Chocolate Intake and Risk of Atrial Fibrillation

Shattered homemade chocolate with cocoa powder

By Martina M. McGrath, MD
June 7, 2017

Cocoa beans were highly prized by the Aztecs, used in religious ceremonies, traded for goods, and believed to have medicinal purposes.1 While cocoa beans are a rich source of anti-inflammatory flavonols and antioxidants, it is reported that modern manufacturing processes destroy most of these potentially beneficial substances.2 Furthermore, modern chocolate typically contains large quantities of sugar, meaning this popular indulgence is an unlikely health food supplement. Despite this, epidemiological studies have associated moderate chocolate consumption with reduced risk of myocardial infarction and several cardiovascular end points.3,4

A group of investigators from Aarhus University in Denmark and Harvard Medical School have recently published an analysis showing a decreased risk of atrial fibrillation in individuals with moderate chocolate intake.5 Participants underwent baseline assessment for anthropometric data and assessment of diet by dietary recall and food frequency questionnaires. Using registry data of hospital admissions, the authors tracked occurrence of atrial fibrillation and flutter in over 55,000 patients for 13.5 years.

During follow up, 3346 cases of atrial fibrillation were recorded. Compared with intake of less than once per month, progressively higher chocolate intake of 1-3 servings/month, up to 2-6 servings/week was associated with 11-20% lower rates of atrial fibrillation, with protection seen in both men and women.  The association remained intact after control for multiple variables including age, caloric intake, BMI, blood pressure, smoking, and caffeine intake among others.

Limitations of this study include the homogenous study population (Caucasian Northern Europeans), the limited data of actual diet over the follow-up period, and the use of only hospital admissions as the primary source of data for the occurrence of atrial fibrillation. Furthermore, participants with higher chocolate intake had lower baseline incidence of diabetes, hypertension, and cardiovascular disease. Therefore, whether the results of this study simply reflect a healthier baseline population versus some protective effect of chocolate intake cannot be established from this type of analysis. However, the COSMOS trial, currently enrolling 18,000 patients to take cocoa flavanol supplements versus placebo6 may address some of these questions and give some more firm data as to potential benefits of cocoa products for cardioprotection.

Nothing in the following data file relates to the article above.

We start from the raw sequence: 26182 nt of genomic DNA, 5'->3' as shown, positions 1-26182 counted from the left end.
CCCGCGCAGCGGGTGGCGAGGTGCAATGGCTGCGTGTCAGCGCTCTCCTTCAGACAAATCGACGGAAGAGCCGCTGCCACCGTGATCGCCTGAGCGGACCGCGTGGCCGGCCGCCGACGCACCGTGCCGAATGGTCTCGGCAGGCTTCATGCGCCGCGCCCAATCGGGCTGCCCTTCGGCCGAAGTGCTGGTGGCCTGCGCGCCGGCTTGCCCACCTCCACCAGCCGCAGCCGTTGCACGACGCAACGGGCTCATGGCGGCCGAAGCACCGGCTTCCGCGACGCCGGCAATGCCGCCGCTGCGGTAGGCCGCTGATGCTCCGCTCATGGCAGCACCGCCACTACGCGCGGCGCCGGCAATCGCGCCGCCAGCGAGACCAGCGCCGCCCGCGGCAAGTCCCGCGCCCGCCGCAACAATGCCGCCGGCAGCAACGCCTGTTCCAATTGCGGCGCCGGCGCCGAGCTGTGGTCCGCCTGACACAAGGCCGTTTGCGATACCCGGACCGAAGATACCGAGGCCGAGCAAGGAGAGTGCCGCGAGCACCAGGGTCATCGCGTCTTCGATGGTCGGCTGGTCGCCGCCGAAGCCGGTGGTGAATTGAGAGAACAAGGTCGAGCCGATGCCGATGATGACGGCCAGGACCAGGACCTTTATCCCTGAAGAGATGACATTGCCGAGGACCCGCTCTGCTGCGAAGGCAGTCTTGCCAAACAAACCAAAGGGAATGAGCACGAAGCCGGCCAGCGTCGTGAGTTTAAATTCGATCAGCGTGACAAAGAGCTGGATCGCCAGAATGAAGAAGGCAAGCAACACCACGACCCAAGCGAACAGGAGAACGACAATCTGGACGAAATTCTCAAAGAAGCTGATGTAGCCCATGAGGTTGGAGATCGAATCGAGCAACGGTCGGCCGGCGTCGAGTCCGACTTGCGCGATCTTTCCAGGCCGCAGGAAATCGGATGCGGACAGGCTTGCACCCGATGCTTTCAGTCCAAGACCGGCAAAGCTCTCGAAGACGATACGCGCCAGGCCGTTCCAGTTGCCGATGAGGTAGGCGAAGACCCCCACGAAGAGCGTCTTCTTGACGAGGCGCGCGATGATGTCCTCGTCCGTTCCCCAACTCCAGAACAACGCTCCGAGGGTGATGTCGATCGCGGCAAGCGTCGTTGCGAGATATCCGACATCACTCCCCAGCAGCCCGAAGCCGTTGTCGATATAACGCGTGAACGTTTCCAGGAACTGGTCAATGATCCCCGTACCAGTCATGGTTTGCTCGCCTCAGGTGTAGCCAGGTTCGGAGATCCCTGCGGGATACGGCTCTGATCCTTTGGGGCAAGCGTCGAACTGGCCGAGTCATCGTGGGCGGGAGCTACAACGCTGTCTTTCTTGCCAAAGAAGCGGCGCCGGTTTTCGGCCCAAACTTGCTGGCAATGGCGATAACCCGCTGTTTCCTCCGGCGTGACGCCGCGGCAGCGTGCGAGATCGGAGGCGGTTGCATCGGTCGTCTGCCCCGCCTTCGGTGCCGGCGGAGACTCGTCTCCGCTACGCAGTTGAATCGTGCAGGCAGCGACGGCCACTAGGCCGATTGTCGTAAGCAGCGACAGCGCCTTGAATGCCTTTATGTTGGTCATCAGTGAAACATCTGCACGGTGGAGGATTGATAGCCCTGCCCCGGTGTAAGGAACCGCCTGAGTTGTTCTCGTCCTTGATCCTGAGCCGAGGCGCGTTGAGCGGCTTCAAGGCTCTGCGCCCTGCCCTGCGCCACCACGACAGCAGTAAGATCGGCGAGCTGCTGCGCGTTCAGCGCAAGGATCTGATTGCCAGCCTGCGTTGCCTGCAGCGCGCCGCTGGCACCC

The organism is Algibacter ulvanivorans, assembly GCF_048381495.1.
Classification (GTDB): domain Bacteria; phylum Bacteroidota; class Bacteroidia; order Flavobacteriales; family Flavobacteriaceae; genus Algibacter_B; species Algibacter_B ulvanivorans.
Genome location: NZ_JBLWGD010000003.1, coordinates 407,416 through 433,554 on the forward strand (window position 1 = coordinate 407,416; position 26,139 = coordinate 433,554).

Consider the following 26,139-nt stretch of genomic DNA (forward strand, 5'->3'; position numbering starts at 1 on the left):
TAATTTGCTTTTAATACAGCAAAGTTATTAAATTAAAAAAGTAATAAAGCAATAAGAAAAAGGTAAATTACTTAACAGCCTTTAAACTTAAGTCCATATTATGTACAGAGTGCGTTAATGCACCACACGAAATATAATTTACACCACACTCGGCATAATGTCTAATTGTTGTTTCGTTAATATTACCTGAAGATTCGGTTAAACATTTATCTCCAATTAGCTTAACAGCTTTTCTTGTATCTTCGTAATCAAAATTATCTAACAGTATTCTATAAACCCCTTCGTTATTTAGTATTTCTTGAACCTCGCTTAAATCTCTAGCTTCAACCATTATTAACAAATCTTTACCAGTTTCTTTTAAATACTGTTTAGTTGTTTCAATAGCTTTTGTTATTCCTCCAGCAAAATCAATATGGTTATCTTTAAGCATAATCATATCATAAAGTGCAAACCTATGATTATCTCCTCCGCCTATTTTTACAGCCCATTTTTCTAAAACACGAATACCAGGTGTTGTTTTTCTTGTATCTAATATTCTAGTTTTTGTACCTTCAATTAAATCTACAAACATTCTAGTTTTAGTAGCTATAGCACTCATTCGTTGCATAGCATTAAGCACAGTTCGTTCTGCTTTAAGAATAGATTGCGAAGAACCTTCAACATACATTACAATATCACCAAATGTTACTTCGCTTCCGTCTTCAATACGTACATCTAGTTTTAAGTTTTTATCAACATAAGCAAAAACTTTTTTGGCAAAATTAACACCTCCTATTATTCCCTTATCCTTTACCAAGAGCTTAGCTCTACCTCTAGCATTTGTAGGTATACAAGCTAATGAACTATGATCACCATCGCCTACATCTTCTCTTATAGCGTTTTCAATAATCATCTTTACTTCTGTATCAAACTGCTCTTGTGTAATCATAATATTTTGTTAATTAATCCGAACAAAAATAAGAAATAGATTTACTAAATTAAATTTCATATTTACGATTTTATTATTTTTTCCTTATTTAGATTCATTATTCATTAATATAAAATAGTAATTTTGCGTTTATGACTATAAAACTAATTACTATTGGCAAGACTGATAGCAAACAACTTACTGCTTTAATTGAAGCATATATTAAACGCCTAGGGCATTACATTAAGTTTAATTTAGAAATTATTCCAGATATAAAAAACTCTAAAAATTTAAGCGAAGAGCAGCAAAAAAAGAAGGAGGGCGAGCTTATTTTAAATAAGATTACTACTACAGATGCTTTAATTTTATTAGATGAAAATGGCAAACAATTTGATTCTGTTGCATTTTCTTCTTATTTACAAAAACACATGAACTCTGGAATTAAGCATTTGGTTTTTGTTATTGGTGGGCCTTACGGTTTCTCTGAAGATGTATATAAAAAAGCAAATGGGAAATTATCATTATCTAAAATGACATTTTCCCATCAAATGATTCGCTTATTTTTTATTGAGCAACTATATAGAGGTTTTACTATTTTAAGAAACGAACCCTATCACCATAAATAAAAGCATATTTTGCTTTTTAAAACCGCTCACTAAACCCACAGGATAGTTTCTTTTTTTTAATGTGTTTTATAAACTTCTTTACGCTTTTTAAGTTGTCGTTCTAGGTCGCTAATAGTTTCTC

1. Accessed 4th June 2017.
  2. Payne MJ, Hurst WJ, Miller KB, et al. Impact of fermentation, drying, roasting, and Dutch processing on epicatechin and catechin content of cacao beans and cocoa ingredients. J Agric Food Chem 2010;58:10518–27.
  1. Kwok CS, Boekholdt SM, Lentjes MA, et al. Habitual chocolate consumption and risk of cardiovascular disease among healthy men and women. Heart 2015;101:1279–87.
  1. Larsson SC, Åkesson A, Gigante B, et al. Chocolate consumption and risk of myocardial infarction: a prospective study and meta-analysis. Heart 2016;102:1017–22.
  1. Mostofsky E, Berg Johansen M, Tjønneland A et al. Chocolate intake and risk of clinically apparent atrial fibrillation: the Danish Diet, Cancer, and Health Study. Heart Published Online First: May 23rd 2017 doi:10.1136/ heartjnl-2016-310357.
  2. Accessed 4th June 2017.

Headshot of Dr. McGrathDr. Martina McGrath is an Instructor in Medicine at Harvard Medical School, and a member of the Renal Division, Department of Medicine, at Brigham and Women’s Hospital, both in Boston. Dr. McGrath is the Medical Editor for the Trends in Medicine blog.

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